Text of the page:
“Respectfully, why are we still asking if this guy’s a white supremacist? I mean it’s not even a question anymore,” Lee told Cooper. “I mean the Muslim ban, all Mexicans are rapists, murderers, drug dealers.”
The 62-year-old filmmaker then brought up August 2017’s “Unite the Right” rally, organized by white supremacists, where burning torches were carried and chants like the Nazi slogan “blood and soil” were yelled.
James Alex Fields Jr., a self-proclaimed white supremacist, purposely drove his car into a crowd at the rally and killed a woman named Heather Heyer and injured many others, a crime for which he was sentenced to life in prison.
Additionally, a Black man named DeAndre Harris was beaten by a group of white men as well, who struck him with poles as he laid helpless on the ground. Last year two of the men, Jacob Scott Goodwin and Alex Michael Ramos, were sentenced to eight and six years, respectively.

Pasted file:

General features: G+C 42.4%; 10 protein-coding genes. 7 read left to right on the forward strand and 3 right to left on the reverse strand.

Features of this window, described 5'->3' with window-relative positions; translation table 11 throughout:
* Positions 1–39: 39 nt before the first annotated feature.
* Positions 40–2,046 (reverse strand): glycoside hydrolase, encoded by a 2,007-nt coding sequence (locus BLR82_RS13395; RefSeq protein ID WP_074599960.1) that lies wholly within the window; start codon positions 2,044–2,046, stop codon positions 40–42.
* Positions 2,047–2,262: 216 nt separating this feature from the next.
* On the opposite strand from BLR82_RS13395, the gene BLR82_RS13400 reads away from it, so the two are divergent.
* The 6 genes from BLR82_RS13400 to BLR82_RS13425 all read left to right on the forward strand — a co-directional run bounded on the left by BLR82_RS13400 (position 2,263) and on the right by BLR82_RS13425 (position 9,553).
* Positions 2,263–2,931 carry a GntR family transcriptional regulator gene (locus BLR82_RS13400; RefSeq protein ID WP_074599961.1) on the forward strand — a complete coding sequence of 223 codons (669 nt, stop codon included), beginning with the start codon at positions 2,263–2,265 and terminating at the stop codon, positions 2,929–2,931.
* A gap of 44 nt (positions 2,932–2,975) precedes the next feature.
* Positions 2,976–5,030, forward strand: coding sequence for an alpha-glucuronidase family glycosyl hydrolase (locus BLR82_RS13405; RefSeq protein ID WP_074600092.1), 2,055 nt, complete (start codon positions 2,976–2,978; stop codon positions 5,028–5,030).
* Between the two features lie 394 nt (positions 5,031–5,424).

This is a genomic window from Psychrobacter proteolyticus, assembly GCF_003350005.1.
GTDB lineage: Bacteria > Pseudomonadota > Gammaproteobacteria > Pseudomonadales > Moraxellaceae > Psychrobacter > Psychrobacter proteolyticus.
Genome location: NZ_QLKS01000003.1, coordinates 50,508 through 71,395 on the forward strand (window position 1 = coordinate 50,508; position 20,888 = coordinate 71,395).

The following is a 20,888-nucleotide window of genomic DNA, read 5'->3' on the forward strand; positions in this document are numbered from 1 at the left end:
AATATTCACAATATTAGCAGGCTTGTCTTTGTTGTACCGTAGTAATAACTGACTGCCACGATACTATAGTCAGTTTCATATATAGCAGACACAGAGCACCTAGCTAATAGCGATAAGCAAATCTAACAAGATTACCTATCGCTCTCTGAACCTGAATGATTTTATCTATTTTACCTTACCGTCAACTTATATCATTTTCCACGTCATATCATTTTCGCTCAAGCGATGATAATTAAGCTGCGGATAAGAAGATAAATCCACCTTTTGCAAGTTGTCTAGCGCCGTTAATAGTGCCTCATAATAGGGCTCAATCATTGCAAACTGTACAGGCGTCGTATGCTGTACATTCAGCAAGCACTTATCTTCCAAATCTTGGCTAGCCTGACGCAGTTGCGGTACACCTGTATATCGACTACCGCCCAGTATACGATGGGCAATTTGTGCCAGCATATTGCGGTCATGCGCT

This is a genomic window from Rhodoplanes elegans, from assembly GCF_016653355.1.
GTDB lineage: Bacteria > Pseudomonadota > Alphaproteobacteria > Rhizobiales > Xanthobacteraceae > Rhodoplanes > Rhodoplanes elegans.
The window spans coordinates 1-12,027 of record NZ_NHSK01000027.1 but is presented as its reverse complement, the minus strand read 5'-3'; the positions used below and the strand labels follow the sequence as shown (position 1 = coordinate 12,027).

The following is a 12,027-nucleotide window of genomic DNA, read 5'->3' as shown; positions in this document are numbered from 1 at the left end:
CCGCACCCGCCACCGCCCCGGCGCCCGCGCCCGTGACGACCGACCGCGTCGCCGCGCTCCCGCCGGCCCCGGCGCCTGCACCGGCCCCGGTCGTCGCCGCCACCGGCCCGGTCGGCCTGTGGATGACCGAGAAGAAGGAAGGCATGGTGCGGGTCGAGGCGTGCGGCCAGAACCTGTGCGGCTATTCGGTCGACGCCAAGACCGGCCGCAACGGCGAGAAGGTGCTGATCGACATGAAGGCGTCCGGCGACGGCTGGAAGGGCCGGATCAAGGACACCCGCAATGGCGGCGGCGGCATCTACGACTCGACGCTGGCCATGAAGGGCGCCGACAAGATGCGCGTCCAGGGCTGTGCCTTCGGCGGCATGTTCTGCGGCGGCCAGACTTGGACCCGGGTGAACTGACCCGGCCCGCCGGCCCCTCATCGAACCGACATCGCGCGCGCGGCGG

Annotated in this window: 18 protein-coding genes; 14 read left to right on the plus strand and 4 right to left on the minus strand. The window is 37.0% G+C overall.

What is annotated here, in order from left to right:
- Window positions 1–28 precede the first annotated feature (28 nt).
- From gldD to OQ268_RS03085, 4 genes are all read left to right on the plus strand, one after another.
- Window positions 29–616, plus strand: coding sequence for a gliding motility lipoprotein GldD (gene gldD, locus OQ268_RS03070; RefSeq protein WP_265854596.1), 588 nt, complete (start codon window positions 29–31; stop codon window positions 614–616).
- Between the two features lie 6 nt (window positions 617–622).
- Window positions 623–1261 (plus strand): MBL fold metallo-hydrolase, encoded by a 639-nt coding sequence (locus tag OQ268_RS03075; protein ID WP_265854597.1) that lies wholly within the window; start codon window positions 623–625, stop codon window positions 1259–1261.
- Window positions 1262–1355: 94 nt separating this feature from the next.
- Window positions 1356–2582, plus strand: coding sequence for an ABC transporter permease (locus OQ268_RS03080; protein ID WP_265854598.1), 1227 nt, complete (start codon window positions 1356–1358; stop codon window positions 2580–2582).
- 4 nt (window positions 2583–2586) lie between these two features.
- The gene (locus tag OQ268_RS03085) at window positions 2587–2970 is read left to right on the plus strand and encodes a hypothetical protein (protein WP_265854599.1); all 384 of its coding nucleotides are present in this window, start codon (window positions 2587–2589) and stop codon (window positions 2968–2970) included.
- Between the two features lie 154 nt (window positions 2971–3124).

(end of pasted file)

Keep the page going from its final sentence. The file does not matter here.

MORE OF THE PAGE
Trump later said there were “very fine people on both sides” of the rally, which he still receives heavy criticism for.
“And then Charlottesville, we have marching, the KKK, the alt-right, Neo-Nazis and he can’t make a decision between what’s right and wrong. What’s love and hate,” Lee told Cooper. “He’s going to be on the wrong side of history and that’s going to be the first thing that’s attached to him.”
Lee also said Trump gave white supremacists and similar groups the “dog whistle” to bring their racist ideology to society’s forefront.
He then stated those following Trump will also be on the wrong side of history and suggested the people who’ve endorsed him have a financial incentive to do so.